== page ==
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M/S. Sunil Industries Vs. Ram Chander Pradhan & ANR [2000] INSC 562 (14 November 2000)

S. Rajendra Babu, & S.N. Variava, S. N. VARIAVA, J.

L.I.T.J This Appeal is against an Order dated 7th May, 1997 by which the first appeal filed by the appellant has been dismissed in limine.

Briefly stated the facts are as follows: The Petitioner is a sole proprietory concern. It runs its workshop of shaping steel sheets into various shapes and forms. The 1st Respondent was, at the relevant time, working as a press operator with the Appellant. On 27th January, 1993 while working on a press, the 1st Respondent sustained injuries to his right index finger and thumb. The Appellant rushed the 1st Respondent to the Civil Hospital at Gurgaon (Haryana).

The injuries necessitated amputation of 2.5 x 0.5 Cms. of the index finger.

On 14th June, 1993, the 1st Respondent filed a claim under the Workmen's Compensation Act, 1923 claiming compensation in the sum of Rs. 25,000/- with interest thereon @ 16% per annum. The Appellant in his reply, inter alia, claimed that the provisions of the Workmen's Compensation Act would not apply to his establishment.

On 15th October 1996 the Commissioner held that the Workmen's Compensation Act applied and that the Appellant was liable to pay compensation in a sum of Rs.29,814/- together with Rs.5,000/- as penalty and interest at 12% per annum. The Appellant preferred an Appeal under Section 30 of the Worken's Compensation Act before the High Court of Punjab & Haryana. That Appeal came to be dismissed in limine by the impugned order dated 7th May, 1997.

It is admitted that the 1st Respondent was working as a press operator with the Appellant at the relevant time. It is admitted that the accident did took place on 27th January, 1993 and that it resulted in injuries to the right index finger and thumb of the 1st Respondent and that this necessitated amputation of 2.5 x 0.5 Cms. of the index finger. Mr. Vasdev however, submitted that the Workmen's Compensation Act did not apply to the Appellant's establishment. He submitted that Section 2(n) (ii) of the Wormen's Compensation Act provides that a workman is a person employed in a capacity specified in Schedule II. He then referred to Schedule II of the Workmen's Compensation Act and pointed out that under item 2 of Schedule II a person would be a workman provided he is employed in any premises where a manufacturing process as defined in clause (k) of Section 2 of the Factories Act 1948 was being carried on. He submitted that this showed that the provisions of the Factories Act were being incorporated into the Workmen's Compensation Act. He submitted that this is also clear from the fact that over the years there have been a number of amendments to the Workmen's Compensation Act incorporating therein provision of the Factories Act or provisions similar thereto. He then referred to Section 2(k) and 2 (m) of the Factories Act and submitted that under the Factories Act the manufacturing process must be in a factory where ten or more workers are working (if the manufacturing process is being carried on with the aid of power) or twenty or more persons are working (if the manufacturing process is being carried on without the aid of power). He submitted that a joint reading of all these provisions makes it clear that even for the purposes of the Workmen's Compensation Act only those persons who are employed in a factory within the meaning of the Factories Act, 1948 would be entitled to make a claim under the Workmen's Compensation Act.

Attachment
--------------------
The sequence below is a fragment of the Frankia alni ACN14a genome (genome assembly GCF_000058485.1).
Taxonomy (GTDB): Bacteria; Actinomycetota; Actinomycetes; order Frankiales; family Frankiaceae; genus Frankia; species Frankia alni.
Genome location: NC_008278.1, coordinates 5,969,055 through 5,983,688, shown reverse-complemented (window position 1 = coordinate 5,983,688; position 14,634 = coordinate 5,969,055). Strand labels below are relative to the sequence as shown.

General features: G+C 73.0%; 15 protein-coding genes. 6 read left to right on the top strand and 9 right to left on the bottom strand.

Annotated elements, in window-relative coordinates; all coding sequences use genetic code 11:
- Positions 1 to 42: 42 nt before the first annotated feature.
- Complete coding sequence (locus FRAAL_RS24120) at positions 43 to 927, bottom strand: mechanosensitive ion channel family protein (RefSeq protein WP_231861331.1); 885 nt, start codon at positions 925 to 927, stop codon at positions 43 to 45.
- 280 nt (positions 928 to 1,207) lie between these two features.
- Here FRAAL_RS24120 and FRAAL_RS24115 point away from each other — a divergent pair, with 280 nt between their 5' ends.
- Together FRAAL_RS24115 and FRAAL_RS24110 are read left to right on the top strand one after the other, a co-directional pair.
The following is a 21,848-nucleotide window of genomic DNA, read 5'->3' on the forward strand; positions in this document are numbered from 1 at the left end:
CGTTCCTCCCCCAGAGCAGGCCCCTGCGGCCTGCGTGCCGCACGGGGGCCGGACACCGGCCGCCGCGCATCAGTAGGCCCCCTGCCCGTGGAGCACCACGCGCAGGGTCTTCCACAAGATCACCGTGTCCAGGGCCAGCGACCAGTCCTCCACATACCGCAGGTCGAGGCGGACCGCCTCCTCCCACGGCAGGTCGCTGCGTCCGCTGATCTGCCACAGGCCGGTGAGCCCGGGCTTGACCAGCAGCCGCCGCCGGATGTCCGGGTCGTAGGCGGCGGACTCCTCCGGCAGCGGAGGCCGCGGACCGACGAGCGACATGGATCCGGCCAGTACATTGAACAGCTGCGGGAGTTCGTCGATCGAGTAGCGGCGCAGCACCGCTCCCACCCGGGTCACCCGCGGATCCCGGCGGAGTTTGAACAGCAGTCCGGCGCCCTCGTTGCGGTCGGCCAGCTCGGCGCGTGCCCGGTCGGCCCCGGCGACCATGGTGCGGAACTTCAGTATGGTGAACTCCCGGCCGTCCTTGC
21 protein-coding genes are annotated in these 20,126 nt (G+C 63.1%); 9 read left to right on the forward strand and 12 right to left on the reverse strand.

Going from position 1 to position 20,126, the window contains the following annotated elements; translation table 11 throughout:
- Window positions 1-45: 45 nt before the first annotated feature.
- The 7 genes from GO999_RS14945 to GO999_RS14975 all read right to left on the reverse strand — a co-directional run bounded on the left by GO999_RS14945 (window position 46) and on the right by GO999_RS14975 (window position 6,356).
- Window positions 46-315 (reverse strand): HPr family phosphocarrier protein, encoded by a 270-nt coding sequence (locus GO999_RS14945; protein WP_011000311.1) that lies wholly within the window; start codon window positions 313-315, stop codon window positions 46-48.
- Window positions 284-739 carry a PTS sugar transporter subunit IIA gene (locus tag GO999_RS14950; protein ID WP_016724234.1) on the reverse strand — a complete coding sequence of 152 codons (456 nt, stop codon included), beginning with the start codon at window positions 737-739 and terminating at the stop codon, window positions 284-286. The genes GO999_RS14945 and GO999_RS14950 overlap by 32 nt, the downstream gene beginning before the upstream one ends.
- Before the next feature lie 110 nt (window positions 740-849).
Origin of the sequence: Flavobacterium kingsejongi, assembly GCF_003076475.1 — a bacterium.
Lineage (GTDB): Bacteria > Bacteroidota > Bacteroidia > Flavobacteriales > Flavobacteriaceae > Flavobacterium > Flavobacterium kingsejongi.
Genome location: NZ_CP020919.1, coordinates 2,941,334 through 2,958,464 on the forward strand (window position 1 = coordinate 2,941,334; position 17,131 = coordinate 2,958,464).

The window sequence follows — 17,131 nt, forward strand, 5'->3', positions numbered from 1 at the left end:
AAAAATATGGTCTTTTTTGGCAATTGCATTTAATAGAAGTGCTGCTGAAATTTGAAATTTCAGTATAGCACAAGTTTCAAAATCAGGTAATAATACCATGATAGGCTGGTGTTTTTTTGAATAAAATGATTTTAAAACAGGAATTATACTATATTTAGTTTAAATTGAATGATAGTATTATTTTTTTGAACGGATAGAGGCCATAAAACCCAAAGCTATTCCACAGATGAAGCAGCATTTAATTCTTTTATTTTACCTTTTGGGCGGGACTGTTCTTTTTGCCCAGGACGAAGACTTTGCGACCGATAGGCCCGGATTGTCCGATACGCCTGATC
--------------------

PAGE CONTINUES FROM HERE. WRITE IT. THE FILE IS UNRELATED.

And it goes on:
We are unable to accept the submissions of the learned counsel. It is true that the Workmen's Compensation Act, 1923 has been amended on a number of occasions. However inspite of numerous amendments the Legislature has purposely omitted to specifically provide that only a workman who is employed in a factory, as defined in the Factories Act, could make a claim. All that has been done is that in Schedule II of the Workmen's Compensation Act it is inter alia clarified that persons employed, otherwise than in a clerical capacity, in any premises wherein a manufacturing process as defined in clause (k) of Section 2 of the Factories Act, 1948, are workmen. Significantly the definition of the term "Factory" as appearing in clause (m) of Section 2 of the Factories Act 1948 has not been incorporated in the Workmen's Compensation Act. Thus it is clear that for the Workmen's Compensation Act to apply it is not necessary that the workman should be working in a Factory as defined in the Factories Act, 1948. It has not been denied that the workshop of the Appellant would fall under clause (k) of Section 2 of the Factories Act.

Therefore, the 1st Respondent would be a Workman within the meaning of the term as defined in the Workmen's Compensation Act.

Under the circumstances, we see no merit in the Appeal.

The same stands dismissed. There will, however, be no order as to costs.

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